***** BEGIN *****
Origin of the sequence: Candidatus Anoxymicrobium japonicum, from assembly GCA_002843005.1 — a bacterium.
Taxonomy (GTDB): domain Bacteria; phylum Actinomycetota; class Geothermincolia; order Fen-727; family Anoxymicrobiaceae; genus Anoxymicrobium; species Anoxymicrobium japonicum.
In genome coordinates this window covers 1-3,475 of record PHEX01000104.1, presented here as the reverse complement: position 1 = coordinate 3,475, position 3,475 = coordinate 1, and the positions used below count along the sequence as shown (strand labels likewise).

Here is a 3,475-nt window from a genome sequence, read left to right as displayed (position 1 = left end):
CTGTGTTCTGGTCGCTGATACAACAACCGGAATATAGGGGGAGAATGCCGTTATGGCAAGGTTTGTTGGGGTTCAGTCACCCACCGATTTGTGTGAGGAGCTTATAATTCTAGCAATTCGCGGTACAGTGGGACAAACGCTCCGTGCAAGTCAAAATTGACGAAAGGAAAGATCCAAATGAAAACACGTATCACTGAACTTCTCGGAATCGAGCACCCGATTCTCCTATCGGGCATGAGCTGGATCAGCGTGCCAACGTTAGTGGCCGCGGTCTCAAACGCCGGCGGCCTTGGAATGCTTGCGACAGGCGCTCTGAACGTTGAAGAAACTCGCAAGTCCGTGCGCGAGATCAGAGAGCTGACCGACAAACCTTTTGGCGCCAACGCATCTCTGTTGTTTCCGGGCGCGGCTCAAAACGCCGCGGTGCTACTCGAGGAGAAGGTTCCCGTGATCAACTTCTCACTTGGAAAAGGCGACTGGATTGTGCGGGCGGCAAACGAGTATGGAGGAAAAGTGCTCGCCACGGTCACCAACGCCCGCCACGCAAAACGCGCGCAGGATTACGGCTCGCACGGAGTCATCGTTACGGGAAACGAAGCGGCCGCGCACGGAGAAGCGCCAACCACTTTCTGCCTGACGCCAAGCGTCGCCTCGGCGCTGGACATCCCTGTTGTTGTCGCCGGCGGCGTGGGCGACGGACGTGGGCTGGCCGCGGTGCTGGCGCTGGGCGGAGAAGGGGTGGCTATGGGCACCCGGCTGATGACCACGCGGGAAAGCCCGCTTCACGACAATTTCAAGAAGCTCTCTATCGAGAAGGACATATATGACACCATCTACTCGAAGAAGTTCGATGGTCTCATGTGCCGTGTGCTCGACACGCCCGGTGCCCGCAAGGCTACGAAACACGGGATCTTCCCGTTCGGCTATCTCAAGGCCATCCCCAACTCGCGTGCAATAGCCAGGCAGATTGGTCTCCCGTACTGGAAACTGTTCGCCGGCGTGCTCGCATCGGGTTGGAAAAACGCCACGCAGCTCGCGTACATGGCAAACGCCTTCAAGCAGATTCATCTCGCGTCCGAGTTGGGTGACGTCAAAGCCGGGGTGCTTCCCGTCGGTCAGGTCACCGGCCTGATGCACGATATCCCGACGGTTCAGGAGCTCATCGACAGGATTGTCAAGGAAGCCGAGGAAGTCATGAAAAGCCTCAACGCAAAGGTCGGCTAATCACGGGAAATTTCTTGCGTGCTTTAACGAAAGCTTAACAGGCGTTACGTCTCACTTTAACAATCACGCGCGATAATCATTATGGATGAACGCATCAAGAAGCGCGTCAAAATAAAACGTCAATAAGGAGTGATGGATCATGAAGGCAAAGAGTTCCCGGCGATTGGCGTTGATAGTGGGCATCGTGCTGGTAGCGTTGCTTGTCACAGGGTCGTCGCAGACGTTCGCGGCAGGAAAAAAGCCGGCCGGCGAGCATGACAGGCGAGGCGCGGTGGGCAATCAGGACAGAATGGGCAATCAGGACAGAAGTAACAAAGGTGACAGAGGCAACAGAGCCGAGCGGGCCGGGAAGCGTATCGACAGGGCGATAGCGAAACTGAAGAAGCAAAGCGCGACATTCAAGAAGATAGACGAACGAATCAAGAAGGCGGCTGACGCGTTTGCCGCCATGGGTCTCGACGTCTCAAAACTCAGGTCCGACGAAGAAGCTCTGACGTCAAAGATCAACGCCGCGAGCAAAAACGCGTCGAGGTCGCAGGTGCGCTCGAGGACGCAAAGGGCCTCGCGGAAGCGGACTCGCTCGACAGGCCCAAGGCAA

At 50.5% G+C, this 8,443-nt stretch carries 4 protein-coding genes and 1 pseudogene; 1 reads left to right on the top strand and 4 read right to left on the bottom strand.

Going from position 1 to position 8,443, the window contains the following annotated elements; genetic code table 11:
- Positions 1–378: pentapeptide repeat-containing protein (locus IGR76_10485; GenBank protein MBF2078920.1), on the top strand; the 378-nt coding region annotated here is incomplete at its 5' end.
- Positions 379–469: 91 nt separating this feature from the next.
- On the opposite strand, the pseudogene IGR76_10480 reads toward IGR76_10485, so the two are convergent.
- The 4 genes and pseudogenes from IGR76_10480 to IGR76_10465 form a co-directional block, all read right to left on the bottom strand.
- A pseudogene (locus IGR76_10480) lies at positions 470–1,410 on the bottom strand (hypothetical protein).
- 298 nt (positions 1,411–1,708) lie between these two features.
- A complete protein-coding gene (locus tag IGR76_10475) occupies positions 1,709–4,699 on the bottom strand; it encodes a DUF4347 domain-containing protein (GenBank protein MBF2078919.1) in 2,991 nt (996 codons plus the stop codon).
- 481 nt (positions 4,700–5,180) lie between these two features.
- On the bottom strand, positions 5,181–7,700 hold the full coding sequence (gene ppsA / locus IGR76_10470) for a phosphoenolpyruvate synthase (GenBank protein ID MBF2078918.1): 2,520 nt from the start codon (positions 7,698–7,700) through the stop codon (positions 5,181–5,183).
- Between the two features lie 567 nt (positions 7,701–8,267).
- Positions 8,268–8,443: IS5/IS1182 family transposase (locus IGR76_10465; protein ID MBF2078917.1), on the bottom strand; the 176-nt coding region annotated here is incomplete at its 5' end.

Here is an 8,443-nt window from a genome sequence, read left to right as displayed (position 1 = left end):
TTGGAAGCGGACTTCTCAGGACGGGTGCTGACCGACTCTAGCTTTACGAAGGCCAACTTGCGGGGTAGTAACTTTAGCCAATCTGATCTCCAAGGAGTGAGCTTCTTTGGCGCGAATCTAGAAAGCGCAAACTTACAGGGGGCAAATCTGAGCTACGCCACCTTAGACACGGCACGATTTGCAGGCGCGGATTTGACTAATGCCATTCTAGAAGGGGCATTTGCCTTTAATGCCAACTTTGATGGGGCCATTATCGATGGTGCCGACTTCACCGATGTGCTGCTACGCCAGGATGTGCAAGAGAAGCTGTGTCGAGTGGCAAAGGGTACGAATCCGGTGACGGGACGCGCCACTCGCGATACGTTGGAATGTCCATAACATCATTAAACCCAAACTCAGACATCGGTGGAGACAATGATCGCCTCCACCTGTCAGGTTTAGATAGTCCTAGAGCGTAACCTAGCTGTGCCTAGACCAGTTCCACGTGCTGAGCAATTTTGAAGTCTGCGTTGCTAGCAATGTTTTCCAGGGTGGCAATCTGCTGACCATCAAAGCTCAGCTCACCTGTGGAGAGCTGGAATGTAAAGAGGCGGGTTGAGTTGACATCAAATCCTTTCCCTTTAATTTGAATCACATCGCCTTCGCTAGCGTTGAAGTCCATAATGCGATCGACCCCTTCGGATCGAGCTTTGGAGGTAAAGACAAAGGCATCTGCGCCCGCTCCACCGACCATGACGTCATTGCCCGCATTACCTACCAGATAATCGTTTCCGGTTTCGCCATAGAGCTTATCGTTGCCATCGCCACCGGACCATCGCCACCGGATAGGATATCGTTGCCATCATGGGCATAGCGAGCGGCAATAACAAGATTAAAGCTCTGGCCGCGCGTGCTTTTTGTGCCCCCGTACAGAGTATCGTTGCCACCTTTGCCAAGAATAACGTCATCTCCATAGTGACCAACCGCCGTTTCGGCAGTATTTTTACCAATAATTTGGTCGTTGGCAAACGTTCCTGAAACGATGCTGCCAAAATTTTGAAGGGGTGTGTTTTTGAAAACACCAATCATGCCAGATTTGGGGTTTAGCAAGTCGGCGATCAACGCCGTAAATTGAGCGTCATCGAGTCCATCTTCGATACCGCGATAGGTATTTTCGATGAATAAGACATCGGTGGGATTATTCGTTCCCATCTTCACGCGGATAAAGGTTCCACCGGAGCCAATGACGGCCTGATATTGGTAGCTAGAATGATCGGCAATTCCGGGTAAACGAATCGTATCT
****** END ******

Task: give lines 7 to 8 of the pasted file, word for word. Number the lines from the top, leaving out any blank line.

Going from position 1 to position 8,443, the window contains the following annotated elements; genetic code table 11:
- Positions 1–378: pentapeptide repeat-containing protein (locus IGR76_10485; GenBank protein MBF2078920.1), on the top strand; the 378-nt coding region annotated here is incomplete at its 5' end.